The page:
Most enterprises, afraid of losing ground to competitors in the digital era, are moving at such a rapid pace that they often miss warning signs that portend disruption before it's too late. But companies can head off this innovator's dilemma by capitalizing on emerging trends and anticipating where their respective industries are heading.
That is what futurist and author Daniel Burrus proposes in his new book, The Anticipatory Organization: Turn Disruption and Change into Opportunity and Advantage, slated for publication on Oct. 10. His thesis? Change is linear, exponential and predictable: Burrus found that 93 percent of 1,000 companies he surveyed said their biggest problem had been predictable — they just weren't looking.
Burrus recently shared his philosophy with more than 100 IT leaders at the CIO100 Symposium in Colorado Springs, Colo., emphasizing that one of the main reasons companies are disrupted is that they are so busy looking in the rearview mirror that they miss opportunities looming in their front windshield. If brick-and-mortar retailers had paid attention to ecommerce trends and a startup called Amazon.com, they wouldn't be closing hundreds of stores a year. If Blockbuster and others had moved quicker to streaming video perhaps Netflix wouldn't have starved them out of business. If BlackBerry, then Research in Motion, had moved more quickly to address the iPhone perhaps it wouldn’t have been left scrambling for purchase. If, if, if.
"Every disruption that has ever happened was there to see," Burrus said. "Why didn't a cab driver think of Uber? Why didn't the big hotel chains think of Airbnb? They're all really busy. You can busy yourself right out of business."
Tuning the opportunity antenna to the anticipatory channel is not any easy task for IT leaders. CIOs, many of whom are juggling roles that require them to be transformational, functional and strategic, are busy reacting and responding to threats and challenges to their businesses. And when CIOs do spy opportunity, getting the C-suite and board to buy into what they're selling is a tough task. Burrus offered some strategic recommendations to help CIOs get executive buy-in and fend off disruption.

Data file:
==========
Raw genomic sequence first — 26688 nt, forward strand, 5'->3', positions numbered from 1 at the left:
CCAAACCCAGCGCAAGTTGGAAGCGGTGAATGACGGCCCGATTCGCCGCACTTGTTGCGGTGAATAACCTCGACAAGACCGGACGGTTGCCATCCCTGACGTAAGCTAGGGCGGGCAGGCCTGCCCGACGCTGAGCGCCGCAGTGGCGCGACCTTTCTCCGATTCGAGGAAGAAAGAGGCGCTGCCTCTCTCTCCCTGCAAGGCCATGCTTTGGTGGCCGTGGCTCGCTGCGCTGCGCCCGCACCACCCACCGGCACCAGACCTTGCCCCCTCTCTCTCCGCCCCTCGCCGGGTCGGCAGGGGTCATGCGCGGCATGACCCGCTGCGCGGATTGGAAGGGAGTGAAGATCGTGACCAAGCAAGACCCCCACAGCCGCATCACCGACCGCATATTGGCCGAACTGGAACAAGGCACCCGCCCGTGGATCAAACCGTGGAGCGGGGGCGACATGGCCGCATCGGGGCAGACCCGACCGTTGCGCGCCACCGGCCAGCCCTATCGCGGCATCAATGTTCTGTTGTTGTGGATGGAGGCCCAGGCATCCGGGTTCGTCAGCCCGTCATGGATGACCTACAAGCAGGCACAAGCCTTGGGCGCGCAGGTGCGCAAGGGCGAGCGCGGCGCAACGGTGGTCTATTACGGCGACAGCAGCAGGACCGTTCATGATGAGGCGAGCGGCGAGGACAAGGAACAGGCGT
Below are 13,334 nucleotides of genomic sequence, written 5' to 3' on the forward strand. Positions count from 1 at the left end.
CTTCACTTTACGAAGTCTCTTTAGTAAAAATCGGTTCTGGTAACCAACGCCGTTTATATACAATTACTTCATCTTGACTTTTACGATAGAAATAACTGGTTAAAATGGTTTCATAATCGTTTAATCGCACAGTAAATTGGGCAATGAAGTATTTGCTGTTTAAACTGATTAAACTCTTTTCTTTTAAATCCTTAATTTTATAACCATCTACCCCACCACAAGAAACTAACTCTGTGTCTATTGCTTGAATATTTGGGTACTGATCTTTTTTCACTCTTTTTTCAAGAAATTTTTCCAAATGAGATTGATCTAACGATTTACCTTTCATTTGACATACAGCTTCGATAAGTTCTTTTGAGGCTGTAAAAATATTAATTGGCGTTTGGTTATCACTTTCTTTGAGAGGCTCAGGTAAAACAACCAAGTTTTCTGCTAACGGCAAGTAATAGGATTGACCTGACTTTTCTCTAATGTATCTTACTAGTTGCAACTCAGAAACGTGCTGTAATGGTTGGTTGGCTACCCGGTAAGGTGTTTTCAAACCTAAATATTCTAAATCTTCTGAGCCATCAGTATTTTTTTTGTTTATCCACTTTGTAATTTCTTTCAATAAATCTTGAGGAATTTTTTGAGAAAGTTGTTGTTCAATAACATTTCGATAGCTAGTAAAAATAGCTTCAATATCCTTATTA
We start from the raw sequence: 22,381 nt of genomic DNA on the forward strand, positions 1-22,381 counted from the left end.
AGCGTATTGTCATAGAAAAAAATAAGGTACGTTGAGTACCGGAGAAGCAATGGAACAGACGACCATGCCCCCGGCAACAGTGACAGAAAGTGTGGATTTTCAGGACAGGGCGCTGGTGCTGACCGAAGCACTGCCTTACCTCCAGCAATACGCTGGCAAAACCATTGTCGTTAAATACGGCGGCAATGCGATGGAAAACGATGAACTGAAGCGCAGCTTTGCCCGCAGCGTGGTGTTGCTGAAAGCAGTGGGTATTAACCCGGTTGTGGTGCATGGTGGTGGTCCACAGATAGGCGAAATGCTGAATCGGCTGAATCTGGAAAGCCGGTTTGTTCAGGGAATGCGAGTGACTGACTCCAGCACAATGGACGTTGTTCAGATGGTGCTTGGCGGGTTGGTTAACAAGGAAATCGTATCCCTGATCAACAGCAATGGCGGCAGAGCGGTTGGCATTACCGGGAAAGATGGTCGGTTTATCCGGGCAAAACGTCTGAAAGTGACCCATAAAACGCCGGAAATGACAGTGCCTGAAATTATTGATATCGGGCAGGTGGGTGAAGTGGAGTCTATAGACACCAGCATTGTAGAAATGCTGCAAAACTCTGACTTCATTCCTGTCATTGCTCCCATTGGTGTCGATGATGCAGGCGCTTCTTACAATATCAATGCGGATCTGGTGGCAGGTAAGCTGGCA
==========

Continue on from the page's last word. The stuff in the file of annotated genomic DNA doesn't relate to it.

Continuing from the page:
To avoid disruption, CIOs must be aware of hard and soft trends. A hard trend is a projection based on measurable, tangible, and fully predictable facts, events, or objects. It’s a future fact that cannot be changed. A soft trend is a projection based on statistics that have the appearance of being tangible, fully predictable facts. Think of it as a future maybe.
Hard trends include the fact that employee demographics will skew younger as Baby Boomers retire and cede the workforce to Generation Xers and millennials. It makes sense for CIOs to leverage these trends to drive innovation. Rather than eye younger employees with distrust, CIOs should "cherry pick" some and loop them in to senior-level meetings. That will empower and inspire millennials to help drive the company forward.
Another hard trend is that industries will become more regulated. Burrus pointed to how Tesla CEO Elon Musk has capitalized on regulations to grow his multiple companies under the banner of efficient energy solutions. "Every single business he got into he used government regulations. He's played that regulation card, why don't you? If you spend a little more time looking at regulation you can see amazing opportunity," Burrus said.
Soft trends include the assumption that retail sales will increase over the next year and that it will become increasingly difficult to attract talent. The good news? Soft trends can be applied to hard trends to trigger change and CIOs should look to do so where possible. Hard trend: Cloud, mobility, analytics, artificial intelligence, machine learning and blockchain can enable companies to transform their business processes. The soft trend question: Will your company transform its business processes? Ultimately, by understanding the differences between hard and soft trends CIOs can more accurately understand and predict future disruptions and identify and solve problems before they happen, Burrus said.